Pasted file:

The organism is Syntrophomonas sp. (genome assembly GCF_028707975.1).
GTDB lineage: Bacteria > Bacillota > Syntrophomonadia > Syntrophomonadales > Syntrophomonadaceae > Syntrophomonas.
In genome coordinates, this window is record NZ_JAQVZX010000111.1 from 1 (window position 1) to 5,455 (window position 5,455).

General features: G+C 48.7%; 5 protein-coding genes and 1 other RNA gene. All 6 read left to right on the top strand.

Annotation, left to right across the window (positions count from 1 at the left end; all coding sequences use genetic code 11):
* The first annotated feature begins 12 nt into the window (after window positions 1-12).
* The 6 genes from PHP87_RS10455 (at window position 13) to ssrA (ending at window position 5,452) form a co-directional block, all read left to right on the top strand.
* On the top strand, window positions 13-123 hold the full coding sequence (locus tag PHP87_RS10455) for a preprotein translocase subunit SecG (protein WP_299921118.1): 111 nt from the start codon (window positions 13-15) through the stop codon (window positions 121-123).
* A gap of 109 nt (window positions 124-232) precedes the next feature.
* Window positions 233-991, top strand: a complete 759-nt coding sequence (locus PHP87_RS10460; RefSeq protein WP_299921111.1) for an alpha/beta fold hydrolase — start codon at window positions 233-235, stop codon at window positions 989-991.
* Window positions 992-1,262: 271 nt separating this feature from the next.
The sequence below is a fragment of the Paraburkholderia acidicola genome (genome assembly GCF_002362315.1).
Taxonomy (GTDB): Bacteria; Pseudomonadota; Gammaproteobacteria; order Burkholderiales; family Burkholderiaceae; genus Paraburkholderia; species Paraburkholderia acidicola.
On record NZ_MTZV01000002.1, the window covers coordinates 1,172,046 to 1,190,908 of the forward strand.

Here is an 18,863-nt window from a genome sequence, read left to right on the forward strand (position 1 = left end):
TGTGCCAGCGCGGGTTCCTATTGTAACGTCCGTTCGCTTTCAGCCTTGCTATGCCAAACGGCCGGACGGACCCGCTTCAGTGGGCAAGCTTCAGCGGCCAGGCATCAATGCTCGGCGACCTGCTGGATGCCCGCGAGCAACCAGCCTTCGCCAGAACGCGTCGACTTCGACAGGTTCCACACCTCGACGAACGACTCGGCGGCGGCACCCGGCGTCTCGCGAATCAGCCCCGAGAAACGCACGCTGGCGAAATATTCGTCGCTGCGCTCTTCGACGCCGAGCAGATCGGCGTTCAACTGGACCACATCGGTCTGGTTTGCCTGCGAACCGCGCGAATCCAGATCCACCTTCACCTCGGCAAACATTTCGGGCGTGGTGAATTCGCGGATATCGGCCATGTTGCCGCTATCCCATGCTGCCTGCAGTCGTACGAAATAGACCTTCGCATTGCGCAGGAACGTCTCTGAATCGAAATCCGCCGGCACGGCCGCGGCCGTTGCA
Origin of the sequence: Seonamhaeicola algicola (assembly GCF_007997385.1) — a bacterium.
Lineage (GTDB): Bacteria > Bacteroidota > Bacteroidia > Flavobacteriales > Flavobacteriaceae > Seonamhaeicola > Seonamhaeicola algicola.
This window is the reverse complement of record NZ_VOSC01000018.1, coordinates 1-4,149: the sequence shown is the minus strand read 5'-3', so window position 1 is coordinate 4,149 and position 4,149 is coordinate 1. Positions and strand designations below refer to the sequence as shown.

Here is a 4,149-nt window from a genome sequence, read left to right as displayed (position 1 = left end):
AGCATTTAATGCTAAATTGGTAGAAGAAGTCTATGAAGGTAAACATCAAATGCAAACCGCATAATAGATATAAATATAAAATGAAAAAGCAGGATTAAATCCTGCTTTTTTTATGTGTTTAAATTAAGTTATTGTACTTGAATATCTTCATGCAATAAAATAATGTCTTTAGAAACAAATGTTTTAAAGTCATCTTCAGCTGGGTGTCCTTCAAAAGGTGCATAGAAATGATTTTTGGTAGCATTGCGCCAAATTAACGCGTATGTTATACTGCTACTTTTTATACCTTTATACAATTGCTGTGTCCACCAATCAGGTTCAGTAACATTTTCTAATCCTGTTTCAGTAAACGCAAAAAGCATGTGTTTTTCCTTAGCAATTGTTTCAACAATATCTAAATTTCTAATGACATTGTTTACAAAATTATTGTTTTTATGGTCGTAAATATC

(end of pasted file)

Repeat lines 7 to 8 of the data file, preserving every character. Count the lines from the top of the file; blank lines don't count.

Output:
* The 6 genes from PHP87_RS10455 (at window position 13) to ssrA (ending at window position 5,452) form a co-directional block, all read left to right on the top strand.
* On the top strand, window positions 13-123 hold the full coding sequence (locus tag PHP87_RS10455) for a preprotein translocase subunit SecG (protein WP_299921118.1): 111 nt from the start codon (window positions 13-15) through the stop codon (window positions 121-123).